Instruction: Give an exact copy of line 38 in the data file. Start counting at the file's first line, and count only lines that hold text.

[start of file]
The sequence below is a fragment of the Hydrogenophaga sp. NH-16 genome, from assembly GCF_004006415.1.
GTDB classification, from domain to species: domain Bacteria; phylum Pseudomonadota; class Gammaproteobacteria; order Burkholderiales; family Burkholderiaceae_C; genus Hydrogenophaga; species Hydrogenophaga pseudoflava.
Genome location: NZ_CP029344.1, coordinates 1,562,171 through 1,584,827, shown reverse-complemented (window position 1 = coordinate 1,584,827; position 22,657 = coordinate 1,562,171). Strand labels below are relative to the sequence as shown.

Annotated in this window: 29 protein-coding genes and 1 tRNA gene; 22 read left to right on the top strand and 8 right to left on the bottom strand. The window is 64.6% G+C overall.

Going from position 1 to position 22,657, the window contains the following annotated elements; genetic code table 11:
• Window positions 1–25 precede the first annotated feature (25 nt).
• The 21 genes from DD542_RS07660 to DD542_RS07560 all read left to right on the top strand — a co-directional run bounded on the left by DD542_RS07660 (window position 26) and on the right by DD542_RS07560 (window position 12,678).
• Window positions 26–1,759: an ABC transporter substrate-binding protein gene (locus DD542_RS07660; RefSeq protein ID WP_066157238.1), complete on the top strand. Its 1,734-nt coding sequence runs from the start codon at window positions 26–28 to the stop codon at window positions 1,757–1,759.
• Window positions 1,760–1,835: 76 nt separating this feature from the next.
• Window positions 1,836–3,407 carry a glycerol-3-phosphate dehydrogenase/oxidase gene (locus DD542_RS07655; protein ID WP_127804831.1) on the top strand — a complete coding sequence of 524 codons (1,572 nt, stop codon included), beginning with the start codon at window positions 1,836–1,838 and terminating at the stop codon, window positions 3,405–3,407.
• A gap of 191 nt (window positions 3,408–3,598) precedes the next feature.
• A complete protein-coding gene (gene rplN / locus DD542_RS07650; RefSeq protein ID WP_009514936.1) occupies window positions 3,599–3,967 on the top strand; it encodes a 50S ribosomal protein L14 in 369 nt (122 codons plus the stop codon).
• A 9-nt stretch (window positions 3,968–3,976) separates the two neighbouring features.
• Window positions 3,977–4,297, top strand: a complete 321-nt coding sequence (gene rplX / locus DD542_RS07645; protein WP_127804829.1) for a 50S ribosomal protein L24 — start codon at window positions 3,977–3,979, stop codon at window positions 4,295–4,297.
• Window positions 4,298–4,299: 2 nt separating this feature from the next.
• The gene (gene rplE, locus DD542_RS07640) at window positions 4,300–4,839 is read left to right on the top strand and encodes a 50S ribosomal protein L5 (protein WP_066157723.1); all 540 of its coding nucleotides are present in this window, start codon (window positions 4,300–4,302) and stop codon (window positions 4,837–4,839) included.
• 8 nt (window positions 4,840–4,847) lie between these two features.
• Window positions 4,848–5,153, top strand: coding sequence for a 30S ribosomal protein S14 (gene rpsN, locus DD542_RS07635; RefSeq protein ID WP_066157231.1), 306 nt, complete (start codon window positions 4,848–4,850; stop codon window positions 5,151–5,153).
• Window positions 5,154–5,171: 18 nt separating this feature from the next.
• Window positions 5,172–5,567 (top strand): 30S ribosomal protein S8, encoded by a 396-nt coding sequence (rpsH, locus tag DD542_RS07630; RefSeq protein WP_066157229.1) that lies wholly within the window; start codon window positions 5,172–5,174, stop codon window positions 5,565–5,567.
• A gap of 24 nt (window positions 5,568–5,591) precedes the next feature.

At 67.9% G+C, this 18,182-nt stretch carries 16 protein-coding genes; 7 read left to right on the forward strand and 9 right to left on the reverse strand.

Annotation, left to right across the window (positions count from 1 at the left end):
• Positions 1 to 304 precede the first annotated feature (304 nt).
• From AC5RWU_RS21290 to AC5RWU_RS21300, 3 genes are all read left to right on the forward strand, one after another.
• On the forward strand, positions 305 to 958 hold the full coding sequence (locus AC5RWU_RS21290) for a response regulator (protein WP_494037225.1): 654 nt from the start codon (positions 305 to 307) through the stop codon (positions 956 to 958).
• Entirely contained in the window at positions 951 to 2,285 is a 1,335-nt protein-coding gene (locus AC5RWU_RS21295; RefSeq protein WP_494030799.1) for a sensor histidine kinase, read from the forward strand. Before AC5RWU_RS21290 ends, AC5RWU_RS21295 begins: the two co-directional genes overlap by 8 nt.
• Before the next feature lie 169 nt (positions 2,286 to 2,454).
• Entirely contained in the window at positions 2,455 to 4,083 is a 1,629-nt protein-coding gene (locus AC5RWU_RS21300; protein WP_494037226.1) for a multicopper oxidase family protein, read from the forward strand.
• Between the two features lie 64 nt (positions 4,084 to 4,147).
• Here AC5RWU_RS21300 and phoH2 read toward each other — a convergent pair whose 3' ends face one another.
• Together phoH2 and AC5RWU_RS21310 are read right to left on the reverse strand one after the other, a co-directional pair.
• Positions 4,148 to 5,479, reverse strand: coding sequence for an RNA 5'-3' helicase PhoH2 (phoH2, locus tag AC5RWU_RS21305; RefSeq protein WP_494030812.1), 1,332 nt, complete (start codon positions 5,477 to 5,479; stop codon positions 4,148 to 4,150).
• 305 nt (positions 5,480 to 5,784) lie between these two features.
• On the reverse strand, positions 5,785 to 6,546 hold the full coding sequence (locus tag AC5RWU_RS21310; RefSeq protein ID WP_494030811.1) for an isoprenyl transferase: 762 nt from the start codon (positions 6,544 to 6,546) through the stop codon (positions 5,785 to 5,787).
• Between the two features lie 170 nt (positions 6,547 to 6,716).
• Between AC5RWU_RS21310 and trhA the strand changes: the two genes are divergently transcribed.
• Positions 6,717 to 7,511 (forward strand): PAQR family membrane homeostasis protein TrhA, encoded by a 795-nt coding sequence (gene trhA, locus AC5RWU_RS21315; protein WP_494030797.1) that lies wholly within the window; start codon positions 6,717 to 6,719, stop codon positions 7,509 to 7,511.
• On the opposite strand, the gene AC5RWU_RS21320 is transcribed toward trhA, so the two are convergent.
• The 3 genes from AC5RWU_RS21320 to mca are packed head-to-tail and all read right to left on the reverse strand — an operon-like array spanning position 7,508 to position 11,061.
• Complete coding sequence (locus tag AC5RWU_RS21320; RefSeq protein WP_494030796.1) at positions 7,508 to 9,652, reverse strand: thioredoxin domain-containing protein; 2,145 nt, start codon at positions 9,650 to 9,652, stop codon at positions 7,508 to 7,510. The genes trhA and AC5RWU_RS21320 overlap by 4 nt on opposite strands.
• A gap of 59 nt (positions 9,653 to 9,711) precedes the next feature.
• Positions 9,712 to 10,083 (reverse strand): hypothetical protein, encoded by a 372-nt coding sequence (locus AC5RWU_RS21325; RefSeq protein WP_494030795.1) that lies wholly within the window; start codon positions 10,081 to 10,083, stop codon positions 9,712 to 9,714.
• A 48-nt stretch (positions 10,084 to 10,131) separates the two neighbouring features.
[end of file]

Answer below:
• Positions 6,717 to 7,511 (forward strand): PAQR family membrane homeostasis protein TrhA, encoded by a 795-nt coding sequence (gene trhA, locus AC5RWU_RS21315; protein WP_494030797.1) that lies wholly within the window; start codon positions 6,717 to 6,719, stop codon positions 7,509 to 7,511.